Genre: live-action adventure
Number of players: any number of players (recommended against exactly 13 players)
Objective: to complete a random activity with a group

It might be a decent starting point to explain what Morton’s List (or the List) isn’t and then explain what it is.  What Morton’s List isn’t, is a role-playing game or a live-action role-playing game.  Most gamers are not used to a game that actually has you the player do something in the real world beyond the game itself; in a weird way, Morton’s List is more analogous to a sport than most other games.  What Morton’s List is, is a game that opens up the world to the players as a place of endless adventure and possibilities.  The players run around having fun and adventure in the real world, as opposed to playing on a foldable cardboard surface or scribbling notes on paper chronicling the life and times of a fictional entity.

Morton’s List has a storied history of coincidence and bad press; which is not my intent here in my retelling of said history.  The company’s founding was back in 2001 on September 11th; so their 1-year and subsequent anniversaries were quite mixed and unfortunate due to the infamy of the day.  Anyways, the creators took their game out to the convention-scene and tried to market Morton’s List to the wider public.  After initially registering a few events at GenCon, the event coordinators decided to cancel the events on the creators and subsequently banned the game from the con!  Why? A few reasons were given in a letter that boil down to a misunderstanding of the precepts and expectations of the game.  To be perfectly blunt and honest, the letter is hilarious given the fact that the company in charge of GenCon, Wizards of the Coast, produces games like Magic the Gathering and Dungeons & Dragons, even back then.  Without getting into specifics of the letter, basically, the game was accused of “encouraging witchcraft and real-life spellcasting” and was not considered “family friendly;”  ironic since D&D has its own misunderstood history and Magic is almost blatant in its use of the occult and magic.  However, as I alluded to earlier, I am not speaking maliciously of Wizards or of Morton’s List; I just find the situation at the time frakking hilarious!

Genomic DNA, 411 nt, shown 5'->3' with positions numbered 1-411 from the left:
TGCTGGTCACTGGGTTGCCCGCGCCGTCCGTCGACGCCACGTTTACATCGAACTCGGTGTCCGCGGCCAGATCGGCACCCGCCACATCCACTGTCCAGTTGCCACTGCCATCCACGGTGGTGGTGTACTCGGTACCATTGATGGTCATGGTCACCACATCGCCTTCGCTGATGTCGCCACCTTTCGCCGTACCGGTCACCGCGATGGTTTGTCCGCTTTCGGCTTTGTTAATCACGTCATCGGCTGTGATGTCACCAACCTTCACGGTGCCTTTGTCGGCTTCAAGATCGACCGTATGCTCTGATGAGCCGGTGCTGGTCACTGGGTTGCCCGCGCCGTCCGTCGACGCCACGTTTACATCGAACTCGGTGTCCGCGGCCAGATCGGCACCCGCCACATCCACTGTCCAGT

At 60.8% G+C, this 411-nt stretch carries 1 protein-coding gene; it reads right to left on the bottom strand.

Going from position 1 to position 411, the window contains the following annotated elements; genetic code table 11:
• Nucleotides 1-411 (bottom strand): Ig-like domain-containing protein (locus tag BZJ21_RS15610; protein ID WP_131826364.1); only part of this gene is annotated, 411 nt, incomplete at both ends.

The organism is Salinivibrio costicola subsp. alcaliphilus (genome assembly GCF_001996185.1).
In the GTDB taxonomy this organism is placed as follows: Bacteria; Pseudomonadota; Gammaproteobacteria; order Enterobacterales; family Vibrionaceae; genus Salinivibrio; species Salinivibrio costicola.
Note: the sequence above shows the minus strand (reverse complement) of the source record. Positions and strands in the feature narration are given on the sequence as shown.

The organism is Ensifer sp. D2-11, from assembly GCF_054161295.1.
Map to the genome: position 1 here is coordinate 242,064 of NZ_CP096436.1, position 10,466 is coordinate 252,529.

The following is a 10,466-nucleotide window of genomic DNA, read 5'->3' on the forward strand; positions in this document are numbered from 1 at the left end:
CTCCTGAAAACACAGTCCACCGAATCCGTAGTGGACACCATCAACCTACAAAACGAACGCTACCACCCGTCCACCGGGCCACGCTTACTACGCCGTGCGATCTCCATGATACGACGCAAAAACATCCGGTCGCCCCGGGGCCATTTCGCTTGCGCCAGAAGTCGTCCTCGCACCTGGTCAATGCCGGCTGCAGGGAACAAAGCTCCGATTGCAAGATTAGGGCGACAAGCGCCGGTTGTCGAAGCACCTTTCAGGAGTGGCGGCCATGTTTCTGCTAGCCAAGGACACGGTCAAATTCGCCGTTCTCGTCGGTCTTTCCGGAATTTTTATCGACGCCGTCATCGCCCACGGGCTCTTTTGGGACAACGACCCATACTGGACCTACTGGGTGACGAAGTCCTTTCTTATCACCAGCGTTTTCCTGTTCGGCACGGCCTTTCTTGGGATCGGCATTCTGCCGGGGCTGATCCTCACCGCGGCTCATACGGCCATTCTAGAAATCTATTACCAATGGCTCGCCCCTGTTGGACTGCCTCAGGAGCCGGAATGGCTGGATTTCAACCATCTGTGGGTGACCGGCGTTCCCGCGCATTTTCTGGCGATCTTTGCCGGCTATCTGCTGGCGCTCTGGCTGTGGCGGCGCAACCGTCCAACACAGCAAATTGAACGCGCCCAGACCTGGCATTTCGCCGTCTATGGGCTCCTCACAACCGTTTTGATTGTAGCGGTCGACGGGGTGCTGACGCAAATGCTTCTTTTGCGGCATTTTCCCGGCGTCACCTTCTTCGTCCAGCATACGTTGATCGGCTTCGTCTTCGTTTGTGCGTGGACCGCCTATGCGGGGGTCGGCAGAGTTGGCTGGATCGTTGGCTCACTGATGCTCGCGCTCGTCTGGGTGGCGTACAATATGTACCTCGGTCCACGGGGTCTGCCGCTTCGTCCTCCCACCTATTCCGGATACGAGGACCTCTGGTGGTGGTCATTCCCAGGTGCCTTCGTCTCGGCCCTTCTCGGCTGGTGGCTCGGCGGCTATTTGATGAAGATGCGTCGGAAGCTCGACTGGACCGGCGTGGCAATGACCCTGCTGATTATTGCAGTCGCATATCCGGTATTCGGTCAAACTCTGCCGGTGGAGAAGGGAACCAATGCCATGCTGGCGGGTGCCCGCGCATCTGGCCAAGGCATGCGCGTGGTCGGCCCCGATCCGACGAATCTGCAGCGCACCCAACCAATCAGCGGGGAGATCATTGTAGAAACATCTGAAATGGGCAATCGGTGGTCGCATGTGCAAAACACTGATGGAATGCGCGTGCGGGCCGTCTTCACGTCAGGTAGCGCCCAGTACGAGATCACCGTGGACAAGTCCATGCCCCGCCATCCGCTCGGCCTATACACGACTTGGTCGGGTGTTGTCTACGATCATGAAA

The intent of the game was to alleviate the endless boredom of indecision.  Imagine if you will the following situation:

Friend A: I’m bored!
Friend B: So am I! Well, what do you want to do?
Friend A: I don’t know.  What do you want to do?
Friend B: I don’t know . . .

Add in as many friends to that typcial conversation and you have the premise behind the List: to end boredom.  How is this accomplished?  First the group promises (the book says swears, just so you know) to put forth an honest hours effort to completing the task that the group generates from Morton’s List.  After that, a table master (basically a leader position) is randomly determined and then that person makes a series of D30 rolls to generate a quest result.  The group discusses how they will complete said quest and then they go about completing the quest.  Because of the variability within any given group, the randomness of dice results, and any number of real-world factors, the game has an infinite play-back potential; no two games of Morton’s List can be exactly alike.  So, in itself, you are probably never going to get bored playing the game.

What does Morton’s List teach us?  How to let go and just go with the flow of events as they unfold.  Also, unlike other games, this game puts you directly into the real-world and so you put your skills to practical use (technically speaking).  The book itself is filled with useful information and interesting facts.  In some entries, namely the incredibly hard to reach quests that will take longer than 1 hour to complete, there is a copious amount of information concerning cultural history and mythology.  Also, the game encourages the players to be active and not merely passively sitting around waiting for something to happen; the players shape the outcome of their game.  What players bring to the game is what they take out of it, and often more.  The game also enforces respect towards the views of others through the rules of abiding by one’s moral codes; basically, no one can force you to do something that you don’t want to do and likewise you can’t force anybody to do something that they find taboo.  To be honest, I can probably keep going with an ever increasing list of what players learn through the game, but I am getting kinda tired and I will just leave it up for discussion.

And just to make it clear, nothing I say is beyond reproach or to be taken as some form of gospil truth and indisputable.  if anything, I prefer it to be disputable because without discourse, we really can’t learn anything beyond what is already said.  So, as always, feel free to comment on this or any other post I make/made.

Next time: I am not really sure.  I will come up with something soon . . . hopefully.